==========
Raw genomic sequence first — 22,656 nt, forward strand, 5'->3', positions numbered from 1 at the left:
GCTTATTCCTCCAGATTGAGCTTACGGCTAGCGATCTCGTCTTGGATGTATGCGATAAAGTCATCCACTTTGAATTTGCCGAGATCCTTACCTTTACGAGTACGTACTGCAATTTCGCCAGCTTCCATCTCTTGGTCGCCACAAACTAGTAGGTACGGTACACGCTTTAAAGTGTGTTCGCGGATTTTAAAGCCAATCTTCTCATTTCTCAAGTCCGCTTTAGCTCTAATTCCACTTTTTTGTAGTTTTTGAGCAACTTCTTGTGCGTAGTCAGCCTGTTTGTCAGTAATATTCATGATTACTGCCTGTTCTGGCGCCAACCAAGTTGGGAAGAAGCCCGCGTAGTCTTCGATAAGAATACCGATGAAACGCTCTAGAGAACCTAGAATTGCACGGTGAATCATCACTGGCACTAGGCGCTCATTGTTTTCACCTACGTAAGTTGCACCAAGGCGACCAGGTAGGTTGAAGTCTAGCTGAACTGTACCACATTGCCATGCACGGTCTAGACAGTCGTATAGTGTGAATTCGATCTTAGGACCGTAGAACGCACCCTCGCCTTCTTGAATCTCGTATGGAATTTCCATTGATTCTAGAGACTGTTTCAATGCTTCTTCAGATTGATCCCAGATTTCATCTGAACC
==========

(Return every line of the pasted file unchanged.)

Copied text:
Raw genomic sequence first — 22,656 nt, forward strand, 5'->3', positions numbered from 1 at the left:
GCTTATTCCTCCAGATTGAGCTTACGGCTAGCGATCTCGTCTTGGATGTATGCGATAAAGTCATCCACTTTGAATTTGCCGAGATCCTTACCTTTACGAGTACGTACTGCAATTTCGCCAGCTTCCATCTCTTGGTCGCCACAAACTAGTAGGTACGGTACACGCTTTAAAGTGTGTTCGCGGATTTTAAAGCCAATCTTCTCATTTCTCAAGTCCGCTTTAGCTCTAATTCCACTTTTTTGTAGTTTTTGAGCAACTTCTTGTGCGTAGTCAGCCTGTTTGTCAGTAATATTCATGATTACTGCCTGTTCTGGCGCCAACCAAGTTGGGAAGAAGCCCGCGTAGTCTTCGATAAGAATACCGATGAAACGCTCTAGAGAACCTAGAATTGCACGGTGAATCATCACTGGCACTAGGCGCTCATTGTTTTCACCTACGTAAGTTGCACCAAGGCGACCAGGTAGGTTGAAGTCTAGCTGAACTGTACCACATTGCCATGCACGGTCTAGACAGTCGTATAGTGTGAATTCGATCTTAGGACCGTAGAACGCACCCTCGCCTTCTTGAATCTCGTATGGAATTTCCATTGATTCTAGAGACTGTTTCAATGCTTCTTCAGATTGATCCCAGATTTCATCTGAACC